Analysis: Is the party over? The Mexican peso could lose solid gains in 2023

MEXICO CITY, Dec 29 (Reuters) – Mexico’s peso, which is ending 2022 with one of its strongest performances in a decade, could reverse its gains in 2023 after the expected end of the Bank of Mexico’s rate hike cycle and a possible recession. A major trading partner of the United States.

Last month, the peso rebounded to pre-epidemic levels and has appreciated more than 5% against the US dollar in 2022, making it one of the best-performing global currencies alongside Brazil’s real.

But the peso’s impressive run may be coming to an end as markets expect large capital flows to Mexico in recent months, driven by the Bank of Mexico’s tight monetary policy stance, may soon begin to slow.

Banxico, as the central bank is known, is raising its benchmark interest rate in 2021.

In the coming months, Banxico is expected to end its rate-hiking cycle, and likely pull away from the US Federal Reserve, which appears to be continuing to raise interest rates. This will reduce the exchange rate differential and may cause capital outflows.

“The carry trade, the phenomenon that has benefited (the peso) this year, will probably dissipate a bit,” said CI Banco analyst James Salazar. Carry trade refers to the trading strategy of taking advantage of yield differences between Mexico and other economies.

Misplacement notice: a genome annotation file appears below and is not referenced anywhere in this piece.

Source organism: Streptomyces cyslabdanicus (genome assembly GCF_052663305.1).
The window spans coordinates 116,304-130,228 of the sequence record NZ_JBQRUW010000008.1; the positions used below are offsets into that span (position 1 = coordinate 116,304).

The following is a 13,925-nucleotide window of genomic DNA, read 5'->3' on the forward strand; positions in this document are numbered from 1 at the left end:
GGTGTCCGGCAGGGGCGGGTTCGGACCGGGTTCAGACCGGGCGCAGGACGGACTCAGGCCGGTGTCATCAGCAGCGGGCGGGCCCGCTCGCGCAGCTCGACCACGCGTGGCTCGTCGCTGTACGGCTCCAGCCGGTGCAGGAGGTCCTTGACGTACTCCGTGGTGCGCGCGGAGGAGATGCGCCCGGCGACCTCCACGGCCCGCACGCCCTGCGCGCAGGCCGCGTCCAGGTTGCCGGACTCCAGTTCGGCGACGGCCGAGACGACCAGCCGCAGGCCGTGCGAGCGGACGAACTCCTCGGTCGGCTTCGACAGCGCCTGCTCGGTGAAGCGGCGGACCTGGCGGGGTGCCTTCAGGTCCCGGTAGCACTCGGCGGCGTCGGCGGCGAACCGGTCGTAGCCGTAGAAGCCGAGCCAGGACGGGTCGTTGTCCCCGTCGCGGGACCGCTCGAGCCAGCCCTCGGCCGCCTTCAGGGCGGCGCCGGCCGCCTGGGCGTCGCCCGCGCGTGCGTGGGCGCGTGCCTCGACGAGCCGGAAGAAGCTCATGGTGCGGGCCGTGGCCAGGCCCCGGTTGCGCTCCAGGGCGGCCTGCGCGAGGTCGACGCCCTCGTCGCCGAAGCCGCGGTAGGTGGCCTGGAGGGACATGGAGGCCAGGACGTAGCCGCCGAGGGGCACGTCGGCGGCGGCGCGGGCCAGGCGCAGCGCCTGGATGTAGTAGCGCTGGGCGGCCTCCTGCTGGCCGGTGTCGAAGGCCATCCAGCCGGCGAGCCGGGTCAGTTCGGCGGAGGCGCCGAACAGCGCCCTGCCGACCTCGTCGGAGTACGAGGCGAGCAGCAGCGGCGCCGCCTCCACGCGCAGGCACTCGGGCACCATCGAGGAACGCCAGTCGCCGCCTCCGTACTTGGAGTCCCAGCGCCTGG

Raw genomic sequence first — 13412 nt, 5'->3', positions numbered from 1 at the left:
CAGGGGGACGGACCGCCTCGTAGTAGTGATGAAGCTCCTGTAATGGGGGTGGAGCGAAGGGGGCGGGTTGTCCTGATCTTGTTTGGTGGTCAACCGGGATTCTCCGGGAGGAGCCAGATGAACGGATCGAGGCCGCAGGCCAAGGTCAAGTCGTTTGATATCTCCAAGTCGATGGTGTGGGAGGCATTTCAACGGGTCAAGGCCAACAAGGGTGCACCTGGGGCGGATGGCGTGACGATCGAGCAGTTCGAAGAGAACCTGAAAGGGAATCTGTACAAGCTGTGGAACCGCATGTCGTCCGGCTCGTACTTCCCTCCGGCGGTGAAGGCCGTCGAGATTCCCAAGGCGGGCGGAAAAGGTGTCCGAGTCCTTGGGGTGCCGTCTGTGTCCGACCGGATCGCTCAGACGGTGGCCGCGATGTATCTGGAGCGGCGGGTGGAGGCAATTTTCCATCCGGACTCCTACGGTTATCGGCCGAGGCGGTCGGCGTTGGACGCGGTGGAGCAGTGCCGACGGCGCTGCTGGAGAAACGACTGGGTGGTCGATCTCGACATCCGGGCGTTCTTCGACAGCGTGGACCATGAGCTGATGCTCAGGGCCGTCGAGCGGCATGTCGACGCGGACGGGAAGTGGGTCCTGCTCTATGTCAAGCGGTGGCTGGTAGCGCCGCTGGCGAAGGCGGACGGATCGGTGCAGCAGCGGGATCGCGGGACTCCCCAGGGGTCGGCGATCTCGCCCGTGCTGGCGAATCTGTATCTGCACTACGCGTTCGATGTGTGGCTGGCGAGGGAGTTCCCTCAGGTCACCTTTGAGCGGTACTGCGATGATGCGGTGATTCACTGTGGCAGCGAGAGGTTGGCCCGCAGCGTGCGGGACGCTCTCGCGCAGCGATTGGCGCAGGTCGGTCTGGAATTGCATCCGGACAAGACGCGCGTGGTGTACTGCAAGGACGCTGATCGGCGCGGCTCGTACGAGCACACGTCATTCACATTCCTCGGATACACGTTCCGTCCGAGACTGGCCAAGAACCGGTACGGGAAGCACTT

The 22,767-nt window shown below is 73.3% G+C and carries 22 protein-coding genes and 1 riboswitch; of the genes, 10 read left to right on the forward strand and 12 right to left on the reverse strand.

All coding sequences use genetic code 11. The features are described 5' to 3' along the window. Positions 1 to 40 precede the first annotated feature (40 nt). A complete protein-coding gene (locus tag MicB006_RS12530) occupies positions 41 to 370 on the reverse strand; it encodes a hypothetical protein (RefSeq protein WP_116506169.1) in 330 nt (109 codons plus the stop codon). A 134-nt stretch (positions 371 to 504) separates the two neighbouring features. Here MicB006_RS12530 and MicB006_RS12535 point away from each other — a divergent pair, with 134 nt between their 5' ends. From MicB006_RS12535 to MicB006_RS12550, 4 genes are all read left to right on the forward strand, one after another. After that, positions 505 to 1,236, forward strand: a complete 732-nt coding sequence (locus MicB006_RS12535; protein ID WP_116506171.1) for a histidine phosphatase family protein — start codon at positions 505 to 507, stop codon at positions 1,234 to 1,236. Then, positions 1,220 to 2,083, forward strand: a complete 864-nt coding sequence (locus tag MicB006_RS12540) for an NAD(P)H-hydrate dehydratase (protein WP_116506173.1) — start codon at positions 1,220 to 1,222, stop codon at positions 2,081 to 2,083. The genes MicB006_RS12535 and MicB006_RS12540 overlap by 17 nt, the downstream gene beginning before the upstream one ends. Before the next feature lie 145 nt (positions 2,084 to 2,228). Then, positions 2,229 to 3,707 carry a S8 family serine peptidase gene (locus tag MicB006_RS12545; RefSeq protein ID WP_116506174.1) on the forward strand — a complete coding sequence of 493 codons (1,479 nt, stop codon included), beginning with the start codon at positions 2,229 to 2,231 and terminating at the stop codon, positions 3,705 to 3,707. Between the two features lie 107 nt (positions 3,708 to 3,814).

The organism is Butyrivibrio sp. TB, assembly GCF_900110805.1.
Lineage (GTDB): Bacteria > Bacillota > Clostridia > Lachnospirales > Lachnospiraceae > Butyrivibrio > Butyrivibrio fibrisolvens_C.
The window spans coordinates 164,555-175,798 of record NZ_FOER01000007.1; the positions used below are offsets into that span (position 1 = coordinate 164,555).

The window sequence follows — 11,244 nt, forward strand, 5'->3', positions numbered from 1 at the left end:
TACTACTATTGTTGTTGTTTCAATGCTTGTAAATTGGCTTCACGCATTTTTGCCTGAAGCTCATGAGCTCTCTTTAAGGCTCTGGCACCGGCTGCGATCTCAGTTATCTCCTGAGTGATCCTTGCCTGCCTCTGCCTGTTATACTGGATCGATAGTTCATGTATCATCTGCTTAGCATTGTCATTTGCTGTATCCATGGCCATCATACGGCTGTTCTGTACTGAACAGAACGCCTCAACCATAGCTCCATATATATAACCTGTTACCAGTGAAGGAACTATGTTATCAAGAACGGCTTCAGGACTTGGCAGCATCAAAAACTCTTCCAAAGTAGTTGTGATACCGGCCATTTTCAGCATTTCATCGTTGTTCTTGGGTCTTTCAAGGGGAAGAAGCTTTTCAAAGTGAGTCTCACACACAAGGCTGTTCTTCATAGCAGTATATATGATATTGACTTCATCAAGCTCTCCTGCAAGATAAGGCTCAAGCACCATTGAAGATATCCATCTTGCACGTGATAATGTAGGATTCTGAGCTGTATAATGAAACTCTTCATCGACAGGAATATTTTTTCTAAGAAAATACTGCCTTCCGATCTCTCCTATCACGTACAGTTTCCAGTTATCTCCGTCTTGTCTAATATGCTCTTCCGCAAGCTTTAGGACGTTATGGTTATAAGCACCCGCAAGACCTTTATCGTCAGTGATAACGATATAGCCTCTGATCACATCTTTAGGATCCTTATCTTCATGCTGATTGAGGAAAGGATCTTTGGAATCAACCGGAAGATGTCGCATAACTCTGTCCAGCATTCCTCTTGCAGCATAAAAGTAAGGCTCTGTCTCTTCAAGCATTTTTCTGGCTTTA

The peso’s strength, which President Andrés Manuel López Obrador often touts as one of his government’s great achievements, has also benefited from strong remittance inflows, rising exports and foreign direct investment.

Concerns about a U.S. recession and a trade dispute have Mexico embroiled with the United States and Canada over Lopez Obrador’s energy policies, which critics call nationalistic, muddying the outlook for the peso.

“Risk perception may increase due to USMCA (trade agreement) consultations, which could lead to the imposition of measures against Mexico,” Banco Base said.

Traders at the Chicago Mercantile Exchange, seen as a driver of market sentiment, have begun betting that the peso will begin to depreciate.

Reporting by Noah Torres; Written by Anthony Esposito; Editing by Josie Kao

Our standards. Thomson Reuters Trust Principles.


Leave a Comment

Your email address will not be published. Required fields are marked *

Scroll to Top